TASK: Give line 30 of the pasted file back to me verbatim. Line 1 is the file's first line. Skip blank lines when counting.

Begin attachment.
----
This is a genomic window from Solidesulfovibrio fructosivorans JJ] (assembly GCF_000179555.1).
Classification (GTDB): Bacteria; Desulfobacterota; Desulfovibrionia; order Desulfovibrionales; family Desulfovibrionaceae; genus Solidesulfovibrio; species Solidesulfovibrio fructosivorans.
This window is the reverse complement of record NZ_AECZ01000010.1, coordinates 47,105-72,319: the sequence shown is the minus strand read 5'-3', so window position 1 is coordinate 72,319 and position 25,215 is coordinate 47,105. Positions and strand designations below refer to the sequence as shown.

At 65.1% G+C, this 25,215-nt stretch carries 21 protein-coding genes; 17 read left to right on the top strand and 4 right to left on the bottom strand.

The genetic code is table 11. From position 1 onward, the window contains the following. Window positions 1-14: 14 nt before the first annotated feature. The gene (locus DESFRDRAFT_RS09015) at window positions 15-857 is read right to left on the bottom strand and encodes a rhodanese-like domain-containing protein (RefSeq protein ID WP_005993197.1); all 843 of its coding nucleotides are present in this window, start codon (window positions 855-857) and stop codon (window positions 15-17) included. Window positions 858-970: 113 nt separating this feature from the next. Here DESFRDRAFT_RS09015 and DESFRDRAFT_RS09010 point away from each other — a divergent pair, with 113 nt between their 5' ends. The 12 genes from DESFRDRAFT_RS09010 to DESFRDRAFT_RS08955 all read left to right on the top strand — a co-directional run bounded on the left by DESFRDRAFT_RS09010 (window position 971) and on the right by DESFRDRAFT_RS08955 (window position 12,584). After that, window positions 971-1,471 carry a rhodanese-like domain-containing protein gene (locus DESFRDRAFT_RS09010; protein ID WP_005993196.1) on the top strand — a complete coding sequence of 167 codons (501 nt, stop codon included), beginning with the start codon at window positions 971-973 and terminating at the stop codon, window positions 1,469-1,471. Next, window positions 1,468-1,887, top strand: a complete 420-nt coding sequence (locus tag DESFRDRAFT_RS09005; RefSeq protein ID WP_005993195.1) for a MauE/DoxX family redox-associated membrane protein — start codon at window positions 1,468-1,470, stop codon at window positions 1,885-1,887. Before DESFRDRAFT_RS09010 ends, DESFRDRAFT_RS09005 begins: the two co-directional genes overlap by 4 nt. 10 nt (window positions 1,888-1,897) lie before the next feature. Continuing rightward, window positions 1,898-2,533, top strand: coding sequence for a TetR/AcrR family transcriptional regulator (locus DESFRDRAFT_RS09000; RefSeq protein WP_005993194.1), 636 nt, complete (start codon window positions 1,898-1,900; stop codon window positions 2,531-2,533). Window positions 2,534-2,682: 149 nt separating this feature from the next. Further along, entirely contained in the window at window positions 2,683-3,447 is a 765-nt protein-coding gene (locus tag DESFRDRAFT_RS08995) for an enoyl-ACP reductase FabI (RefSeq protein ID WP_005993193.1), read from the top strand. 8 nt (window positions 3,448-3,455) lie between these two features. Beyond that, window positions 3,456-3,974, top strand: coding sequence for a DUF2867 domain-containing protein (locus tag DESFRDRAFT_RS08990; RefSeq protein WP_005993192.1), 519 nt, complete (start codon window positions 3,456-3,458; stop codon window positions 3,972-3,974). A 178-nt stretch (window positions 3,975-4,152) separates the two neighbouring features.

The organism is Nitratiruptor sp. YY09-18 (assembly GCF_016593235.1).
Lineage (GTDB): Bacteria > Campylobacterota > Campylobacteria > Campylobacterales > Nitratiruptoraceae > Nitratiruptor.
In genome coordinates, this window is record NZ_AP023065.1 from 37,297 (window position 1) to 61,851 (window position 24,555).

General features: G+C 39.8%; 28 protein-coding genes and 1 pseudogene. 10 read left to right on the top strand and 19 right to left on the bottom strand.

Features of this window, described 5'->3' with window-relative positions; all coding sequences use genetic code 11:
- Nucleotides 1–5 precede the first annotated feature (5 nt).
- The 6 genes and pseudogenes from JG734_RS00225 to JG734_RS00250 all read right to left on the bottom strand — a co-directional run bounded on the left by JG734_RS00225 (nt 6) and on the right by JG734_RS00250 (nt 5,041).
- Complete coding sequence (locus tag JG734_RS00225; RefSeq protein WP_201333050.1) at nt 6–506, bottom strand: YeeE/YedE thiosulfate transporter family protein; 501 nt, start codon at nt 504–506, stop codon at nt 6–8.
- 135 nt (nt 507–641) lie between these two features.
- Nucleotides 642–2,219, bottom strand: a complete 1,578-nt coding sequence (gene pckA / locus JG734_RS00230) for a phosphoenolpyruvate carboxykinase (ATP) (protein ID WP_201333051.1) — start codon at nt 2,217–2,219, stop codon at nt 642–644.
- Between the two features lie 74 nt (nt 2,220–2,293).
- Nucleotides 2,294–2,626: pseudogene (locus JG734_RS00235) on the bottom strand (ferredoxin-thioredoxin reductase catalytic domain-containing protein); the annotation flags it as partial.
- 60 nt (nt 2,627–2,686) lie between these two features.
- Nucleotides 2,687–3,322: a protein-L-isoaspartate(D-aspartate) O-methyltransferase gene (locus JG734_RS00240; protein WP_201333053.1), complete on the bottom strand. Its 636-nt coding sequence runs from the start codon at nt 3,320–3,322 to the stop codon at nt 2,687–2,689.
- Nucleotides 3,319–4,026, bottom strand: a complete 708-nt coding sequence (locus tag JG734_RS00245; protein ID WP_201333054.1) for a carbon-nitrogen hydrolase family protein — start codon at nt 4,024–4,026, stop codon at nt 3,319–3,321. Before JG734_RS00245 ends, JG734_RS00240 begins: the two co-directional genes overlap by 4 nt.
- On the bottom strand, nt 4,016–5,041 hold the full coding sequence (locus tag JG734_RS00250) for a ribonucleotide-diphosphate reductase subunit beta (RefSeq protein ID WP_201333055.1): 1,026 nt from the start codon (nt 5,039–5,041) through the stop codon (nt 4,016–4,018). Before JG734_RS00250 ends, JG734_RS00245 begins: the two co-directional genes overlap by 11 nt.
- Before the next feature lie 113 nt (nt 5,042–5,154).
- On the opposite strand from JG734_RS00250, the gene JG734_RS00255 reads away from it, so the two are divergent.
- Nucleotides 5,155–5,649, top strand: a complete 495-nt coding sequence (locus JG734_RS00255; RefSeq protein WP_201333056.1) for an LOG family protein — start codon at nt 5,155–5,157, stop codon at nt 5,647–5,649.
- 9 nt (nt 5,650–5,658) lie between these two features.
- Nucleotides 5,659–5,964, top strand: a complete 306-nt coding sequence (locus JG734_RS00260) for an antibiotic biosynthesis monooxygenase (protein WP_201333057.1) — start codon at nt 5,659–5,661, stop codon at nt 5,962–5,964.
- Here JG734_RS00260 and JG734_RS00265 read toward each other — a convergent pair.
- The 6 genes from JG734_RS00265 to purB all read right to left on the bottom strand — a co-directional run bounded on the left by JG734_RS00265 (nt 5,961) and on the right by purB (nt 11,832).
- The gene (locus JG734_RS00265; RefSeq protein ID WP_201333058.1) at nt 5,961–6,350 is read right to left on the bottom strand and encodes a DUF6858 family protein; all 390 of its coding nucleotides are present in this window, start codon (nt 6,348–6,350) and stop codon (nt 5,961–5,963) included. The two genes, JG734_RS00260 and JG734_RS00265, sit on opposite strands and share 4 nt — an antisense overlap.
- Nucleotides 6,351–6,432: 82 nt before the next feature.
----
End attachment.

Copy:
- Nucleotides 6,351–6,432: 82 nt before the next feature.